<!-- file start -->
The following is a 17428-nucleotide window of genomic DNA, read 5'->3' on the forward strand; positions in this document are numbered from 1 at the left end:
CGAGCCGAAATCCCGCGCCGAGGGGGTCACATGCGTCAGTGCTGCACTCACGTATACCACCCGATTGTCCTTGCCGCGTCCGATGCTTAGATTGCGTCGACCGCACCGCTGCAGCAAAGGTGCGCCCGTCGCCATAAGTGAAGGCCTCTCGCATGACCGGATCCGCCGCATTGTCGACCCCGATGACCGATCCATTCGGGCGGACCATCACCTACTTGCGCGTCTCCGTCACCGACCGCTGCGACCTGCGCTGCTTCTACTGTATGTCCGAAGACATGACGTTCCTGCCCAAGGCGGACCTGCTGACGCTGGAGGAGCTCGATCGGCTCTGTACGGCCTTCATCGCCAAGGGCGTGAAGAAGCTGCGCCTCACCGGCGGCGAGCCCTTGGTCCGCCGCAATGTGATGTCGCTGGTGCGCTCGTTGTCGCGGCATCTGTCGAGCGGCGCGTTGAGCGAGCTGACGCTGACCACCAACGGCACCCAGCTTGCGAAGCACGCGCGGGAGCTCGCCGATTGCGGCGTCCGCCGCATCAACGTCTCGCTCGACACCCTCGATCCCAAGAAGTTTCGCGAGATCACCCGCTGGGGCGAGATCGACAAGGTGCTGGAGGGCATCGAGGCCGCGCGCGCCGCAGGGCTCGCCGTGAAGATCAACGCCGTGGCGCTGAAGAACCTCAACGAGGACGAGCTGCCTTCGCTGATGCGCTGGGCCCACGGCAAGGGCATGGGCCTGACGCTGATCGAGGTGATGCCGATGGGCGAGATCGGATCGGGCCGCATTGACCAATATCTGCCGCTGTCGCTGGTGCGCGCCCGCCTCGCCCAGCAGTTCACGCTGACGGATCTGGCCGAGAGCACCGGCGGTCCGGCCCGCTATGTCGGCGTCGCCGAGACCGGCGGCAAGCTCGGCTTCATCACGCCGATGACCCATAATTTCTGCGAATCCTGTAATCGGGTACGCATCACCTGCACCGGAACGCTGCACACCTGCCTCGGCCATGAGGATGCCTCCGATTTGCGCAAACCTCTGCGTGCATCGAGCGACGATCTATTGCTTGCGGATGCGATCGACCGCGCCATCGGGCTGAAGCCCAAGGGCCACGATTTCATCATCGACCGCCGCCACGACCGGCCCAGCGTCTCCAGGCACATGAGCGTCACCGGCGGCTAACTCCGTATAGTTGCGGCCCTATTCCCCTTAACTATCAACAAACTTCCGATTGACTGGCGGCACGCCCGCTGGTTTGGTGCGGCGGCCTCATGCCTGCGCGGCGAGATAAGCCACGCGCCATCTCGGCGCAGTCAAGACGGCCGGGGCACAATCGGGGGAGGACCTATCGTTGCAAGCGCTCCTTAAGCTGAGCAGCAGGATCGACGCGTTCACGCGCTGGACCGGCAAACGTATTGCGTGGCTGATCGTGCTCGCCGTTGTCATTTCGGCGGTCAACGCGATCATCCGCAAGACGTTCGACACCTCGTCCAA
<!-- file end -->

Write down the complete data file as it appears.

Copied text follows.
The following is a 17428-nucleotide window of genomic DNA, read 5'->3' on the forward strand; positions in this document are numbered from 1 at the left end:
CGAGCCGAAATCCCGCGCCGAGGGGGTCACATGCGTCAGTGCTGCACTCACGTATACCACCCGATTGTCCTTGCCGCGTCCGATGCTTAGATTGCGTCGACCGCACCGCTGCAGCAAAGGTGCGCCCGTCGCCATAAGTGAAGGCCTCTCGCATGACCGGATCCGCCGCATTGTCGACCCCGATGACCGATCCATTCGGGCGGACCATCACCTACTTGCGCGTCTCCGTCACCGACCGCTGCGACCTGCGCTGCTTCTACTGTATGTCCGAAGACATGACGTTCCTGCCCAAGGCGGACCTGCTGACGCTGGAGGAGCTCGATCGGCTCTGTACGGCCTTCATCGCCAAGGGCGTGAAGAAGCTGCGCCTCACCGGCGGCGAGCCCTTGGTCCGCCGCAATGTGATGTCGCTGGTGCGCTCGTTGTCGCGGCATCTGTCGAGCGGCGCGTTGAGCGAGCTGACGCTGACCACCAACGGCACCCAGCTTGCGAAGCACGCGCGGGAGCTCGCCGATTGCGGCGTCCGCCGCATCAACGTCTCGCTCGACACCCTCGATCCCAAGAAGTTTCGCGAGATCACCCGCTGGGGCGAGATCGACAAGGTGCTGGAGGGCATCGAGGCCGCGCGCGCCGCAGGGCTCGCCGTGAAGATCAACGCCGTGGCGCTGAAGAACCTCAACGAGGACGAGCTGCCTTCGCTGATGCGCTGGGCCCACGGCAAGGGCATGGGCCTGACGCTGATCGAGGTGATGCCGATGGGCGAGATCGGATCGGGCCGCATTGACCAATATCTGCCGCTGTCGCTGGTGCGCGCCCGCCTCGCCCAGCAGTTCACGCTGACGGATCTGGCCGAGAGCACCGGCGGTCCGGCCCGCTATGTCGGCGTCGCCGAGACCGGCGGCAAGCTCGGCTTCATCACGCCGATGACCCATAATTTCTGCGAATCCTGTAATCGGGTACGCATCACCTGCACCGGAACGCTGCACACCTGCCTCGGCCATGAGGATGCCTCCGATTTGCGCAAACCTCTGCGTGCATCGAGCGACGATCTATTGCTTGCGGATGCGATCGACCGCGCCATCGGGCTGAAGCCCAAGGGCCACGATTTCATCATCGACCGCCGCCACGACCGGCCCAGCGTCTCCAGGCACATGAGCGTCACCGGCGGCTAACTCCGTATAGTTGCGGCCCTATTCCCCTTAACTATCAACAAACTTCCGATTGACTGGCGGCACGCCCGCTGGTTTGGTGCGGCGGCCTCATGCCTGCGCGGCGAGATAAGCCACGCGCCATCTCGGCGCAGTCAAGACGGCCGGGGCACAATCGGGGGAGGACCTATCGTTGCAAGCGCTCCTTAAGCTGAGCAGCAGGATCGACGCGTTCACGCGCTGGACCGGCAAACGTATTGCGTGGCTGATCGTGCTCGCCGTTGTCATTTCGGCGGTCAACGCGATCATCCGCAAGACGTTCGACACCTCGTCCAA